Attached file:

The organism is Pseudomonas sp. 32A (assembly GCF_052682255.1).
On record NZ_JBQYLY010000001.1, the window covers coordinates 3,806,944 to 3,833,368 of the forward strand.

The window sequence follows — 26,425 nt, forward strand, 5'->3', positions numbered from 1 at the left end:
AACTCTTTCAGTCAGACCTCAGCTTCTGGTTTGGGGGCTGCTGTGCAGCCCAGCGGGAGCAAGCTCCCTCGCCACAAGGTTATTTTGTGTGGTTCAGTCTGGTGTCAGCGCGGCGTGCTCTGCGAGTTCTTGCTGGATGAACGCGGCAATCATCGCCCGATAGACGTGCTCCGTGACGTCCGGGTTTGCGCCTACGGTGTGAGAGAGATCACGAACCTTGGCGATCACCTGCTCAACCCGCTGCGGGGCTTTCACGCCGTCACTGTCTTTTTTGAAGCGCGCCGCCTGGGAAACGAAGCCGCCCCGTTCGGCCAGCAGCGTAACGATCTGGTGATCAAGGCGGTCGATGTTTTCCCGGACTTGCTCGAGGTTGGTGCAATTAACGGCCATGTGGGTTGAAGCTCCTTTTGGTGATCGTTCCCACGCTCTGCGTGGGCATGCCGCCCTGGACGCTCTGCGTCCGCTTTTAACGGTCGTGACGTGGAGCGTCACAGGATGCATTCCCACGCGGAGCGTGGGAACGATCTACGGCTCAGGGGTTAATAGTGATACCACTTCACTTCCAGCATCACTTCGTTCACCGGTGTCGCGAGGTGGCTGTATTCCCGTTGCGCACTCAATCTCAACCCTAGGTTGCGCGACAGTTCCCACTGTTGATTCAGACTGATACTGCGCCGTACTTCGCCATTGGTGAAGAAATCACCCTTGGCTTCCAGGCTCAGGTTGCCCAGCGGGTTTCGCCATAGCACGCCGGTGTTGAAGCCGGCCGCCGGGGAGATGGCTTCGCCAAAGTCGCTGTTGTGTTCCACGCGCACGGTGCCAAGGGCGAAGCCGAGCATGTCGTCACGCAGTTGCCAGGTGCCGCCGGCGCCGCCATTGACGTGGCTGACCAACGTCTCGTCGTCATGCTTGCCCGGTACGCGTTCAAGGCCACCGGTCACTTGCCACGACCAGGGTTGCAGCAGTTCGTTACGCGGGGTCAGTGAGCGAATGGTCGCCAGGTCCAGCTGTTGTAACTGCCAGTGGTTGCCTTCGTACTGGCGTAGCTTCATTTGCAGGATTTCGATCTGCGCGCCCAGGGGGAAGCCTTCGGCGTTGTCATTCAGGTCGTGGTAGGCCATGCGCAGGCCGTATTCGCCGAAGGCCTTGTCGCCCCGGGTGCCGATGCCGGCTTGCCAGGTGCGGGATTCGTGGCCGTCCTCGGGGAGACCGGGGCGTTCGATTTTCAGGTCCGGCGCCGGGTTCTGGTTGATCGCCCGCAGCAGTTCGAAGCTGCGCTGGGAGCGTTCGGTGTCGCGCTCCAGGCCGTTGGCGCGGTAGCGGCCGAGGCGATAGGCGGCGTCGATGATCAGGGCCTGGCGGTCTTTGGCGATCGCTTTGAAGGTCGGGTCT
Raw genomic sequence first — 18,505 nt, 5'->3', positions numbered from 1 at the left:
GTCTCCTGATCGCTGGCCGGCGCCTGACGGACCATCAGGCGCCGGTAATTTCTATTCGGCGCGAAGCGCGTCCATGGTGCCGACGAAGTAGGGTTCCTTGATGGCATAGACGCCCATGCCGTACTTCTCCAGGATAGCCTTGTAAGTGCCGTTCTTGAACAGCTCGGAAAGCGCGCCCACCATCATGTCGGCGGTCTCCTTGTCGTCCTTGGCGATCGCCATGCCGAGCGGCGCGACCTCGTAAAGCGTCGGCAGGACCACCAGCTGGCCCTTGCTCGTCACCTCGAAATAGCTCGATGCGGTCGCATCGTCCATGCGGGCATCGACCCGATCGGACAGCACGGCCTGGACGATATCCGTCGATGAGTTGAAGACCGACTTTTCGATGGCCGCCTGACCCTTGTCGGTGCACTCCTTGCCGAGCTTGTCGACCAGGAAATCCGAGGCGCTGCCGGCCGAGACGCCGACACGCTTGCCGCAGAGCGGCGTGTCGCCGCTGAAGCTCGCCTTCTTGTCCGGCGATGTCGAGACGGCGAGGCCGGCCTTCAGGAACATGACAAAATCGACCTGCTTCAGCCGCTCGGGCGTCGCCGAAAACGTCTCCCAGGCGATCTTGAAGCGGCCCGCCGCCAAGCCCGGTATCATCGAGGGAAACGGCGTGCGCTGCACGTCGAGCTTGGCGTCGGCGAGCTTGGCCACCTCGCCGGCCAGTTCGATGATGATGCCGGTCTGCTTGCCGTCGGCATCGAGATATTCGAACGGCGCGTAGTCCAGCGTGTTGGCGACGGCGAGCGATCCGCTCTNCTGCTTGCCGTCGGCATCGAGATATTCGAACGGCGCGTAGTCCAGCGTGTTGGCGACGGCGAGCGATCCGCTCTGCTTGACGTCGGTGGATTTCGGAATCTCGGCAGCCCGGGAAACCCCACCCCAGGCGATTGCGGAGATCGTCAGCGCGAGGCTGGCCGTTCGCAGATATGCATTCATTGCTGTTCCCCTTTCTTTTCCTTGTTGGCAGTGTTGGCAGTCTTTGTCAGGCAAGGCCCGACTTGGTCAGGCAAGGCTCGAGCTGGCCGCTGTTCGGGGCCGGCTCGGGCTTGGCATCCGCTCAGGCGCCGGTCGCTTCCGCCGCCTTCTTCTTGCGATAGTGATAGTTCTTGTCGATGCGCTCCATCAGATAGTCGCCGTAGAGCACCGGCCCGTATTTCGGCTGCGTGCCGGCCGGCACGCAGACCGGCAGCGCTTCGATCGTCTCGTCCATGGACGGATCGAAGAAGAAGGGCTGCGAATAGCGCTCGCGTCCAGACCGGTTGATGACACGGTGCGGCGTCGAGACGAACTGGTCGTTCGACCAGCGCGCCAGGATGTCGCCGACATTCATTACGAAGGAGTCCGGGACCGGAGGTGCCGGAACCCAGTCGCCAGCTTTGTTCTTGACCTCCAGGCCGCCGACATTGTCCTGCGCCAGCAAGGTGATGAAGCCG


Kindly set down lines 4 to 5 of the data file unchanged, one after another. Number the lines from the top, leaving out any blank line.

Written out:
AACTCTTTCAGTCAGACCTCAGCTTCTGGTTTGGGGGCTGCTGTGCAGCCCAGCGGGAGCAAGCTCCCTCGCCACAAGGTTATTTTGTGTGGTTCAGTCTGGTGTCAGCGCGGCGTGCTCTGCGAGTTCTTGCTGGATGAACGCGGCAATCATCGCCCGATAGACGTGCTCCGTGACGTCCGGGTTTGCGCCTACGGTGTGAGAGAGATCACGAACCTTGGCGATCACCTGCTCAACCCGCTGCGGGGCTTTCACGCCGTCACTGTCTTTTTTGAAGCGCGCCGCCTGGGAAACGAAGCCGCCCCGTTCGGCCAGCAGCGTAACGATCTGGTGATCAAGGCGGTCGATGTTTTCCCGGACTTGCTCGAGGTTGGTGCAATTAACGGCCATGTGGGTTGAAGCTCCTTTTGGTGATCGTTCCCACGCTCTGCGTGGGCATGCCGCCCTGGACGCTCTGCGTCCGCTTTTAACGGTCGTGACGTGGAGCGTCACAGGATGCATTCCCACGCGGAGCGTGGGAACGATCTACGGCTCAGGGGTTAATAGTGATACCACTTCACTTCCAGCATCACTTCGTTCACCGGTGTCGCGAGGTGGCTGTATTCCCGTTGCGCACTCAATCTCAACCCTAGGTTGCGCGACAGTTCCCACTGTTGATTCAGACTGATACTGCGCCGTACTTCGCCATTGGTGAAGAAATCACCCTTGGCTTCCAGGCTCAGGTTGCCCAGCGGGTTTCGCCATAGCACGCCGGTGTTGAAGCCGGCCGCCGGGGAGATGGCTTCGCCAAAGTCGCTGTTGTGTTCCACGCGCACGGTGCCAAGGGCGAAGCCGAGCATGTCGTCACGCAGTTGCCAGGTGCCGCCGGCGCCGCCATTGACGTGGCTGACCAACGTCTCGTCGTCATGCTTGCCCGGTACGCGTTCAAGGCCACCGGTCACTTGCCACGACCAGGGTTGCAGCAGTTCGTTACGCGGGGTCAGTGAGCGAATGGTCGCCAGGTCCAGCTGTTGTAACTGCCAGTGGTTGCCTTCGTACTGGCGTAGCTTCATTTGCAGGATTTCGATCTGCGCGCCCAGGGGGAAGCCTTCGGCGTTGTCATTCAGGTCGTGGTAGGCCATGCGCAGGCCGTATTCGCCGAAGGCCTTGTCGCCCCGGGTGCCGATGCCGGCTTGCCAGGTGCGGGATTCGTGGCCGTCCTCGGGGAGACCGGGGCGTTCGATTTTCAGGTCCGGCGCCGGGTTCTGGTTGATCGCCCGCAGCAGTTCGAAGCTGCGCTGGGAGCGTTCGGTGTCGCGCTCCAGGCCGTTGGCGCGGTAGCGGCCGAGGCGATAGGCGGCGTCGATGATCAGGGCCTGGCGGTCTTTGGCGATCGCTTTGAAGGTCGGGTCT
Raw genomic sequence first — 18,505 nt, 5'->3', positions numbered from 1 at the left: